Up to 175 Boston University COVID-19 testing site workers will be laid off, as regular community testing for faculty, staff and students comes to an end May 23.
After four semesters of surveillance testing, beginning May 23, only symptomatic testing will be available. Students are still required to continue testing weekly until May 13, or when they leave campus.
Across BU’s three testing centers, an average of 4,060 tests are processed daily, according to BU’s COVID-19 data dashboard.
Kevin Gonzales, director of Collection Site Operations and the Back2BU Health & Safety Initiative, wrote in an email the large number of COVID-19 testing-site workers is no longer necessary, and testing-site workers were informed in early March about the May layoff plan.
“Because the surveillance testing program is scheduled to end on May 24th, there is no longer a requirement for the large labor force it takes to make this operation run,” Gonzales wrote.
BU is assisting testing site employees with the task of finding new employment by launching a “Path Forward” career placement program to facilitate the search process, BU spokesperson Colin Riley wrote in an email.
“HR also has reached out to the hiring managers of open positions at BU to let them know of individuals who may be candidates for those jobs,” Riley wrote.
Riley said the laid-off testing site workers will not be guaranteed a new position at BU.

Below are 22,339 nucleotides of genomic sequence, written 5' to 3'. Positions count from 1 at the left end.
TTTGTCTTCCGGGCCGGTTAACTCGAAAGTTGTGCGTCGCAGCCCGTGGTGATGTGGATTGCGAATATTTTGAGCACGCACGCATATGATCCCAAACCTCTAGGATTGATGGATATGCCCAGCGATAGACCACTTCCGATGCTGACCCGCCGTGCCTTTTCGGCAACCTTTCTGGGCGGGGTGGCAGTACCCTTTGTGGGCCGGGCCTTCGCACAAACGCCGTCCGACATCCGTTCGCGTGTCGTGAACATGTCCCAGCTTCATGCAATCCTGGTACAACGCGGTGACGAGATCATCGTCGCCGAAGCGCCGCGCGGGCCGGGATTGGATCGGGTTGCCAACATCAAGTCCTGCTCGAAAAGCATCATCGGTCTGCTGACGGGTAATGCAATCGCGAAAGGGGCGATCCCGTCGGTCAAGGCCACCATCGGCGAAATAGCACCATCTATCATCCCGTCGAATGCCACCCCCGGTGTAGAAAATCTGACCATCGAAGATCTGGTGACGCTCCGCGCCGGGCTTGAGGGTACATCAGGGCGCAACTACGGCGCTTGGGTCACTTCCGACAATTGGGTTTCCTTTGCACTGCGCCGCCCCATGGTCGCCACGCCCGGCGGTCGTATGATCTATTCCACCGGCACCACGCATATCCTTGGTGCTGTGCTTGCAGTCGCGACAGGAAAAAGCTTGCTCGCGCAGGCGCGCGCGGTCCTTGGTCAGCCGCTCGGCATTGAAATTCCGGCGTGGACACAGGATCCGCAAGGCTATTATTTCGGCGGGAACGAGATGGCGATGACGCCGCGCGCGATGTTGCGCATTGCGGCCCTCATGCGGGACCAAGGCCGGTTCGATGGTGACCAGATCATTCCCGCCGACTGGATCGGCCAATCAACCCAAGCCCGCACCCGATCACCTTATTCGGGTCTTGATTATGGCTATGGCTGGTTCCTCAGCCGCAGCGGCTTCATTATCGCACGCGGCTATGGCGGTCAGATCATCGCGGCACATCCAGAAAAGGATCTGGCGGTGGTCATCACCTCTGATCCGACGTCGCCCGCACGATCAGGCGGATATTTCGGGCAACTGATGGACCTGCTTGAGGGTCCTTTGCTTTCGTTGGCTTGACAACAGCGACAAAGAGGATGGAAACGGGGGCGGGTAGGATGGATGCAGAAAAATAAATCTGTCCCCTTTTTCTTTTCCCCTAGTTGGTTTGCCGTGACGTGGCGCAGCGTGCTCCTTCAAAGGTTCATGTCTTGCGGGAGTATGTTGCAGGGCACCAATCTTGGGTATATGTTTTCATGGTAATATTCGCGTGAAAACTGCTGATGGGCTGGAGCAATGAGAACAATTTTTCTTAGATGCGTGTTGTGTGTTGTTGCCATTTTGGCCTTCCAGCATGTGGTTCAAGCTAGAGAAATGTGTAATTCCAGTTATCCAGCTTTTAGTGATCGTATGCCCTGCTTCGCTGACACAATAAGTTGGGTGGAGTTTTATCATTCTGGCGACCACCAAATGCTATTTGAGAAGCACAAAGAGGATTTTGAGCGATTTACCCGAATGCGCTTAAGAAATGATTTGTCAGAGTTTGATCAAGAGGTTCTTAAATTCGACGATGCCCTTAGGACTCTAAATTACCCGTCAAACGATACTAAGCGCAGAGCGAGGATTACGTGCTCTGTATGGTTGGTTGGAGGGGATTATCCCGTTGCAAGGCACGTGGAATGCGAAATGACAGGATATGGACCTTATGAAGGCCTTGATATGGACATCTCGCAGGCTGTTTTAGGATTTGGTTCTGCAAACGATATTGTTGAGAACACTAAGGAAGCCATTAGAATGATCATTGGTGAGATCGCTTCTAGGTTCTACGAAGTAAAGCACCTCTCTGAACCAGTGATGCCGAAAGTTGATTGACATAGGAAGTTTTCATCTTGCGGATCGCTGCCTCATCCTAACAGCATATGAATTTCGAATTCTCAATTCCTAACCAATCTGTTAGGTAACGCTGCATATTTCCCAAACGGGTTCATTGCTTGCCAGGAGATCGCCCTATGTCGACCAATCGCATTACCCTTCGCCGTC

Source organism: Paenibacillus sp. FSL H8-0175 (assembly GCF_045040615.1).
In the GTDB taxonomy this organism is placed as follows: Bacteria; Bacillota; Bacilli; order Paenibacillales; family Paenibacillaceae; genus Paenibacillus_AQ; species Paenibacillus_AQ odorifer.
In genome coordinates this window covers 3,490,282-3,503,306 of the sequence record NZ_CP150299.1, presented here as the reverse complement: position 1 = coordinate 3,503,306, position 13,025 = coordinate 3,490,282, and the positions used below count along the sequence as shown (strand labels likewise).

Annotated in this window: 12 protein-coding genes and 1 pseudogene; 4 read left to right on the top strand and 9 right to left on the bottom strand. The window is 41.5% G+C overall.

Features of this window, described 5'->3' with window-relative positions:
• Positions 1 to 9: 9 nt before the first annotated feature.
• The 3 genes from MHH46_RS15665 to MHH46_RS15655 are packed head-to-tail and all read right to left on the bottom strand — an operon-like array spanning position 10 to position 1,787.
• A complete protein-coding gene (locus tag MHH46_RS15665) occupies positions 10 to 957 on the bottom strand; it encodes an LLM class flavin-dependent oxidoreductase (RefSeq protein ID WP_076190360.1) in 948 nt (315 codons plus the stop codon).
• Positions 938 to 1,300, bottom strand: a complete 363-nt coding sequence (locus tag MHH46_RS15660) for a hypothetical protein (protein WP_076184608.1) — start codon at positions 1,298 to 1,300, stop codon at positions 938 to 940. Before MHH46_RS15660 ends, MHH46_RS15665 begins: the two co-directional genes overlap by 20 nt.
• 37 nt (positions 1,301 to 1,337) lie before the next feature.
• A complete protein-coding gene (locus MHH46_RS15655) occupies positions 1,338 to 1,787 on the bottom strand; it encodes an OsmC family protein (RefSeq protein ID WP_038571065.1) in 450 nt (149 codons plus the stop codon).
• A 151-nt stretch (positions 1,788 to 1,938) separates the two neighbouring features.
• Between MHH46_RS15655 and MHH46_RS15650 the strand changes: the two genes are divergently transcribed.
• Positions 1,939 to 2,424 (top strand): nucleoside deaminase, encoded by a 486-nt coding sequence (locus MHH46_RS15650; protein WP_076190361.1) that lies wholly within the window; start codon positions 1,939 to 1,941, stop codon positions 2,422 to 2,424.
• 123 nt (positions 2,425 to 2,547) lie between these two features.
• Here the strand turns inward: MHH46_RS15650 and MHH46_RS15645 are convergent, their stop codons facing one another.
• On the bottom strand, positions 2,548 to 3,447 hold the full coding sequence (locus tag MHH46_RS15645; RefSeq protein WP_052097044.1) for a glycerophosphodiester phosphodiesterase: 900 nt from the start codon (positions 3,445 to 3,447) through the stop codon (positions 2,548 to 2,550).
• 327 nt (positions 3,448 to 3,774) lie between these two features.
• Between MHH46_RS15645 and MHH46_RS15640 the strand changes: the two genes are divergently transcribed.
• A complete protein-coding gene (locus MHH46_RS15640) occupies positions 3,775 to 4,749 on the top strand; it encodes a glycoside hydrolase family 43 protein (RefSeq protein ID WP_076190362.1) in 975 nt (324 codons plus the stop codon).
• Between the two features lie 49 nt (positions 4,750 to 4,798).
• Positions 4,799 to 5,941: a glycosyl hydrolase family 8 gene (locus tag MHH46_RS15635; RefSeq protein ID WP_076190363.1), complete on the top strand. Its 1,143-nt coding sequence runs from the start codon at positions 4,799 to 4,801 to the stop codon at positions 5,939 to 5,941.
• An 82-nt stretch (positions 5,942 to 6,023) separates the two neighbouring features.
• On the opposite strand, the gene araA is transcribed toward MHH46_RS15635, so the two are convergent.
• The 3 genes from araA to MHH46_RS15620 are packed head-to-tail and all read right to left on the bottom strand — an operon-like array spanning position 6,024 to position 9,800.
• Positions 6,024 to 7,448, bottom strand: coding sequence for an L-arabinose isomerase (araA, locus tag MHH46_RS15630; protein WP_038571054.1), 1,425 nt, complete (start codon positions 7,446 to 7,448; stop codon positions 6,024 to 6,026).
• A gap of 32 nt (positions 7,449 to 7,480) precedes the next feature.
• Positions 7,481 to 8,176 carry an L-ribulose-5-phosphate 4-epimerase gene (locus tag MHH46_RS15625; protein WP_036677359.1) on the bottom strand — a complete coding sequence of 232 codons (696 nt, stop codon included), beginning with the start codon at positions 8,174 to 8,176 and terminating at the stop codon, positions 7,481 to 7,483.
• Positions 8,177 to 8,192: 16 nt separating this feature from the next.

“We recognize that these employees demonstrated tremendous dedication to BU during a critical time for the University,” Riley wrote.
Massachusetts labor attorney Dennis Coyne wrote in an email that a 60 day Worker Adjustment and Retraining Notification notice is required in cases such as this one — when an employer with 100 or more full-time employees lays off at least 50 at a single site.
Collection site specialist Erika Jeter said she was given enough notice before the layoffs — approximately two months and in compliance with the WARN act.
“They’ve been giving us resources to find new jobs at BU and other Boston-area jobs,” Jeter said.
Like Jeter, Randolph Charlotin, another collection site specialist, anticipated the layoffs, given the temporary nature of the jobs.
“You look realistically at the situation, and how COVID is slowly winding down,” Charlotin said. “I had the impression that [this job] wouldn’t last forever.”
Although BU hired liaisons to work with hiring managers to help employees find new jobs, a testing site employee — who spoke on the condition of anonymity due to a fear of retaliation in seeking employment — said they feel finding a new job at BU has been difficult.
“I’ve been trying to find a [new] job at BU for a long time,” they said. “Since I knew that this testing position was hopefully temporary — we don’t want to be in COVID forever. But, I’ve been looking for a job for a while and it’s been difficult.”
Emre Karabay, a sophomore in the College of Engineering, said he is not looking forward to asymptomatic testing ending after this semester.
“I honestly like knowing that people around me are getting mostly tested weekly,” Karabay said. “You have some peace of mind.”
Cases have been on the rise in recent weeks, peaking on April 20 with 198 cases — the highest they had been since January.